Performance Testing

This document discusses performance testing for WinFsp. The goal of this performance testing is to discover optimization opportunities for WinFsp and compare its performance to that of NTFS and Dokany.

Executive Summary

This performance testing shows that WinFsp has excellent performance in all tested scenarios. It outperforms NTFS in most scenarios (an unfair comparison as NTFS is a disk file system and WinFsp is tested with an in-memory file system). It also outperforms Dokany in all scenarios, often by an order of magnitude.

file_tests

rdwr_tests

Fsbench

All testing was performed using a new performance test suite developed as part of WinFsp, called fsbench. Fsbench was developed because it allows the creation of tests that are important to file system developers; for example, it can answer questions of the type: "how long does it take to delete 1000 files" or "how long does it take to list a directory with 10000 files in it".

Fsbench is based on the tlib library, originally from the secfs project. Tlib is usually used to develop regression test suites in C/C++, but can be also used to create performance tests.

Fsbench currently includes the following tests:

Test Measures performance of Parameters

file_create_test

CreateFileW(CREATE_NEW) / CloseHandle

file count

file_open_test

CreateFileW(OPEN_EXISTING) / CloseHandle

file count

file_overwrite_test

CreateFileW(CREATE_ALWAYS) / CloseHandle with existing files

file count

file_list_test

FindFirstFileW / FindNextFile / FindClose

iterations

file_delete_test

DeleteFileW

file count

file_mkdir_test

CreateDirectoryW

file count

file_rmdir_test

RemoveDirectoryW

file count

rdwr_cc_write_page_test

WriteFile (1 page; cached)

iterations

rdwr_cc_read_page_test

ReadFile (1 page; cached)

iterations

rdwr_nc_write_page_test

WriteFile (1 page; non-cached)

iterations

rdwr_nc_read_page_test

ReadFile (1 page; non-cached)

iterations

rdwr_cc_write_large_test

WriteFile (16 pages; cached)

iterations

rdwr_cc_read_large_test

ReadFile (16 pages; cached)

iterations

rdwr_nc_write_large_test

WriteFile (16 pages; non-cached)

iterations

rdwr_nc_read_large_test

ReadFile (16 pages; non-cached)

iterations

mmap_write_test

Memory mapped write test

iterations

mmap_write_test

Memory mapped read test

iterations

Tested File Systems

NTFS

The comparison to NTFS is very important to establish a baseline. It is also very misleading because NTFS is a disk file system and MEMFS (either the WinFsp or Dokany variants) is an in memory file system. The tests will show that MEMFS is faster than NTFS. This should not be taken to mean that we are trying to make the (obvious) claim that an in memory file system is faster than a disk file system, but to show that the approach of writing a file system in user mode is a valid proposition and can be efficient.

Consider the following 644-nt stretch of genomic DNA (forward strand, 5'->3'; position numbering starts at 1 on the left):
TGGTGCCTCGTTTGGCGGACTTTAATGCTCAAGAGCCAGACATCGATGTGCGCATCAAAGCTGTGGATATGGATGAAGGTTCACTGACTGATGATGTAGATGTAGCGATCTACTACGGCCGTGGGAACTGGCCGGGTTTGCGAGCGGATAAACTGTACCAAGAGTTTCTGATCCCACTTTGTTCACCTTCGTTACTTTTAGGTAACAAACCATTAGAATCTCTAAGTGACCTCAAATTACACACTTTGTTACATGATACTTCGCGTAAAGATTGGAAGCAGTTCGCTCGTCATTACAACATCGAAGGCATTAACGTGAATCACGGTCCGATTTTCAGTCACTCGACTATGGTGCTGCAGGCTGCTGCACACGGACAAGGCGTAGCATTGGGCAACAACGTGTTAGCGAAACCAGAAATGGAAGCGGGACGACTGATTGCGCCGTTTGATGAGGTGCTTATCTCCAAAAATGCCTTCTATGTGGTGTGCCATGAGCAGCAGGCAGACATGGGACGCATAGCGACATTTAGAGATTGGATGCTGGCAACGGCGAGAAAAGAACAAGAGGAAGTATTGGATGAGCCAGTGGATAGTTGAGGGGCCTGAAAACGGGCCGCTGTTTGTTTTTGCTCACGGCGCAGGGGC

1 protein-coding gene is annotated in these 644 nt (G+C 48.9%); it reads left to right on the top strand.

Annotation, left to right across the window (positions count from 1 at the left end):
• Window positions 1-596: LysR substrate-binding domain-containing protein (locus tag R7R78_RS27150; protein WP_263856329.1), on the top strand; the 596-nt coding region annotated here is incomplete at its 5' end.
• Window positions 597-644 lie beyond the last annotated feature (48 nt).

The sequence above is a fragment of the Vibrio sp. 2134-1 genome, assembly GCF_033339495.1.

WinFsp/MEMFS

MEMFS is the file system used to test WinFsp and shipped as a sample bundled with the WinFsp installer. MEMFS is a simple in memory file system and as such is very fast under most conditions. This is desirable because our goal with this performance testing is to measure the speed of the WinFsp system components rather the performance of a complex user mode file system. MEMFS has minimal overhead and is ideal for this purpose.

WinFsp/MEMFS can be run in different configurations, which enable or disable WinFsp caching features. The tested configurations were:

  • An infinite FileInfoTimeout, which enables caching of metadata and data.

  • A FileInfoTimeout of 1s (second), which enables caching of metadata but disables caching of data.

  • A FileInfoTimeout of 0, which completely disables caching.

The WinFsp git commit at the time of testing was d804f5674d76f11ea86d14f4bcb1157e6e40e719.

Dokany/MEMFS

To achieve fairness when comparing Dokany to WinFsp the MEMFS file system has been ported to Dokany. Substantial care was taken to ensure that WinFsp/MEMFS and Dokany/MEMFS perform equally well, so that the performance of the Dokany FSD and user-mode components can be measured and compared accurately.

The Dokany/MEMFS project has its own repository. The project comes without a license, which means that it may not be used for any purpose other than as a reference.

The Dokany version used for testing was 1.0.1. The Dokany/MEMFS git commit was 27a678d7c0d5ee2fb3fb2ecc8e38210857ae941c.

Test Environment